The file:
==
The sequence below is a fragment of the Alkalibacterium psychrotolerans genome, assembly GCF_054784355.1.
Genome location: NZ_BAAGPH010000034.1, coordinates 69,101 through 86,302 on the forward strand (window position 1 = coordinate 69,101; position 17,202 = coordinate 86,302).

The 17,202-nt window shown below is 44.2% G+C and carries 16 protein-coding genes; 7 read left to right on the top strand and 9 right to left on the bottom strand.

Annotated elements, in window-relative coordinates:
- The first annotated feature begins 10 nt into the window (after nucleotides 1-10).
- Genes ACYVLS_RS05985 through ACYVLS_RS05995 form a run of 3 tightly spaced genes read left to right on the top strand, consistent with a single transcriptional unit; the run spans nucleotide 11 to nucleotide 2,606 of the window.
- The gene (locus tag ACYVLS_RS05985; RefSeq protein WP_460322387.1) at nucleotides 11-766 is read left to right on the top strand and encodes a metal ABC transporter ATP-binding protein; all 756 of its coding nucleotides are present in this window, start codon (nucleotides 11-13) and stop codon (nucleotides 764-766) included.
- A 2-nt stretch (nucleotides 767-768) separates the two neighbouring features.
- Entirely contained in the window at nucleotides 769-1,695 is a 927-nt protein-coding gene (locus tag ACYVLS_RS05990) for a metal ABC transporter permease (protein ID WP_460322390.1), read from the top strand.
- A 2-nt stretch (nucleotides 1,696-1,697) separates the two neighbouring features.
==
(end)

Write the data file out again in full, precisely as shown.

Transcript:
The sequence below is a fragment of the Alkalibacterium psychrotolerans genome, assembly GCF_054784355.1.
Genome location: NZ_BAAGPH010000034.1, coordinates 69,101 through 86,302 on the forward strand (window position 1 = coordinate 69,101; position 17,202 = coordinate 86,302).

The 17,202-nt window shown below is 44.2% G+C and carries 16 protein-coding genes; 7 read left to right on the top strand and 9 right to left on the bottom strand.

Annotated elements, in window-relative coordinates:
- The first annotated feature begins 10 nt into the window (after nucleotides 1-10).
- Genes ACYVLS_RS05985 through ACYVLS_RS05995 form a run of 3 tightly spaced genes read left to right on the top strand, consistent with a single transcriptional unit; the run spans nucleotide 11 to nucleotide 2,606 of the window.
- The gene (locus tag ACYVLS_RS05985; RefSeq protein WP_460322387.1) at nucleotides 11-766 is read left to right on the top strand and encodes a metal ABC transporter ATP-binding protein; all 756 of its coding nucleotides are present in this window, start codon (nucleotides 11-13) and stop codon (nucleotides 764-766) included.
- A 2-nt stretch (nucleotides 767-768) separates the two neighbouring features.
- Entirely contained in the window at nucleotides 769-1,695 is a 927-nt protein-coding gene (locus tag ACYVLS_RS05990) for a metal ABC transporter permease (protein ID WP_460322390.1), read from the top strand.
- A 2-nt stretch (nucleotides 1,696-1,697) separates the two neighbouring features.